The motorcycle was starting to get very tricky to start — either I got it on the first or second try, or the battery would go dead, and I'd have to hook up a trickle charger. Finally, the day came when the thing went dead, even with the charger hooked up. Time for a new battery.
It was hardly surprising; this was a 2001 motorcycle, with the original battery (and, I occasionally joke, the original oil) and batteries rarely last longer than five years or so.
So, I started calling around to see who had the size I needed. I was in for several surprises. For one thing, motorcycle batteries — despite being about an eighth the size of a car battery — cost the same as a car battery. I can fit this thing on my hand, and it was still $62. And yes, that's the cheapest price I was quoted.
The next surprise I got was that the battery I got was a kit. You had the box with the lead over here, six bottles of acid, a top, and some instructions which mostly consisted of warnings. Gulp.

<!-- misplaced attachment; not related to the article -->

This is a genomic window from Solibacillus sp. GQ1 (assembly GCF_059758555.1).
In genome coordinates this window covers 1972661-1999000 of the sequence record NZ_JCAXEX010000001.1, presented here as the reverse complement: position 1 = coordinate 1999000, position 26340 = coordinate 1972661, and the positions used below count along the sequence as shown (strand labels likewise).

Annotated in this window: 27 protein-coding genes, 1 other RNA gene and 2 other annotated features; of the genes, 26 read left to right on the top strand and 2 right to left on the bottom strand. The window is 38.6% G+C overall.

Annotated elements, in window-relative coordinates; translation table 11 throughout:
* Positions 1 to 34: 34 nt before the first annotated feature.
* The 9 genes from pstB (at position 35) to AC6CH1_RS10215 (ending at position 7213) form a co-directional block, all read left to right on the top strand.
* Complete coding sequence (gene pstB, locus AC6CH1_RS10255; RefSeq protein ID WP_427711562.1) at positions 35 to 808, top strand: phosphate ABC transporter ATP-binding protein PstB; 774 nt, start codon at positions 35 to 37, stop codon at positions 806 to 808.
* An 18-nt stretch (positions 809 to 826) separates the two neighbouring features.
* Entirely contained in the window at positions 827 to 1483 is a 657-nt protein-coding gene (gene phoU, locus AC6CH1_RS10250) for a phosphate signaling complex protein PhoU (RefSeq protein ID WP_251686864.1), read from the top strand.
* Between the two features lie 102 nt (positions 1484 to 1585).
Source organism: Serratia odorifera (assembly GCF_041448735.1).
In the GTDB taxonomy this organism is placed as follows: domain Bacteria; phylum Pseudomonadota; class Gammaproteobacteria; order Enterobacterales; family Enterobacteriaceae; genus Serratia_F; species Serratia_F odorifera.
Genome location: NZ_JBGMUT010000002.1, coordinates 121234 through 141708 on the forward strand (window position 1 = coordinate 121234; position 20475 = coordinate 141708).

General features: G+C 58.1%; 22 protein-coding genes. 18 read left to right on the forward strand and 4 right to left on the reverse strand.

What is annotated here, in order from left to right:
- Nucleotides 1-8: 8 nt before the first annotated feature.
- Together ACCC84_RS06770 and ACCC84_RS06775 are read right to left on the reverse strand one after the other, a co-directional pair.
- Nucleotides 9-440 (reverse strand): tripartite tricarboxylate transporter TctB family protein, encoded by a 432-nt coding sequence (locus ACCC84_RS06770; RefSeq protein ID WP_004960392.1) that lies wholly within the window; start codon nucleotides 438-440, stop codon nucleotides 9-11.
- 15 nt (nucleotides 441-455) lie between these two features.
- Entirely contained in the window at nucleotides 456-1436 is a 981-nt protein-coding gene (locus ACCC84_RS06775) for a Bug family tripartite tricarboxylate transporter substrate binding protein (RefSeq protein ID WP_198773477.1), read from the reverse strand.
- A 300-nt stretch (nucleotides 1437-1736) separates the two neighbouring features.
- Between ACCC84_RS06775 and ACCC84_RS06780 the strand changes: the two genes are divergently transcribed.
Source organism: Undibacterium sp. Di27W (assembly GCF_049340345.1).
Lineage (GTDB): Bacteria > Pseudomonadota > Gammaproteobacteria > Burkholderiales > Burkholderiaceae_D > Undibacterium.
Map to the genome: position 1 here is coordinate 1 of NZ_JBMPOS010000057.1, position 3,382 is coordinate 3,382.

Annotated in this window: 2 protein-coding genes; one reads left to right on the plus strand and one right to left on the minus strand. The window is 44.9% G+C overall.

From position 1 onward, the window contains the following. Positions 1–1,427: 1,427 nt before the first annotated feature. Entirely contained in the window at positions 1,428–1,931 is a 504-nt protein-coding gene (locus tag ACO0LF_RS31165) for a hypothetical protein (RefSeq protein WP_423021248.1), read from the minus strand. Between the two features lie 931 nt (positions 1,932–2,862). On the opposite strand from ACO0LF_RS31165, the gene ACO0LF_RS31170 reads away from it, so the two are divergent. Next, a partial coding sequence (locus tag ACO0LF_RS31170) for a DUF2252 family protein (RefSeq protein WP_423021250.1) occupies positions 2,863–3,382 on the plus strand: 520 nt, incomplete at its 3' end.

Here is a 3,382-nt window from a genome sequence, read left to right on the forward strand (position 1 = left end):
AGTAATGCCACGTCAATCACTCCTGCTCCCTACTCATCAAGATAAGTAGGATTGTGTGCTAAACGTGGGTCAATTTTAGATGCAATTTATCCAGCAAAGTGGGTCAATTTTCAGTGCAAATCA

Fortunately, it seemed to be a fairly well-thought-out system: The bottles had foil tops, and the holes in the battery were sharp, which let you invert the bottles and push them down onto the battery, which would drain them into the individual cells. I still dressed for the worst.
Part of what I found vaguely amusing (and a little unsettling) were the warnings on the battery. For starters: DO NOT TIP. Uh, hello? This is for a motorcycle. We steer by tipping. We park using a kickstand. The battery installs in the bike at a 45° angle. How am I supposed to avoid tipping...?
The warnings about explosions were no less comforting. This is, possibly, because the battery is installed under the seat...
Despite all that, the thing works fine, and the bike fires right up. Next time, though, I might look into installing a kickstarter, instead!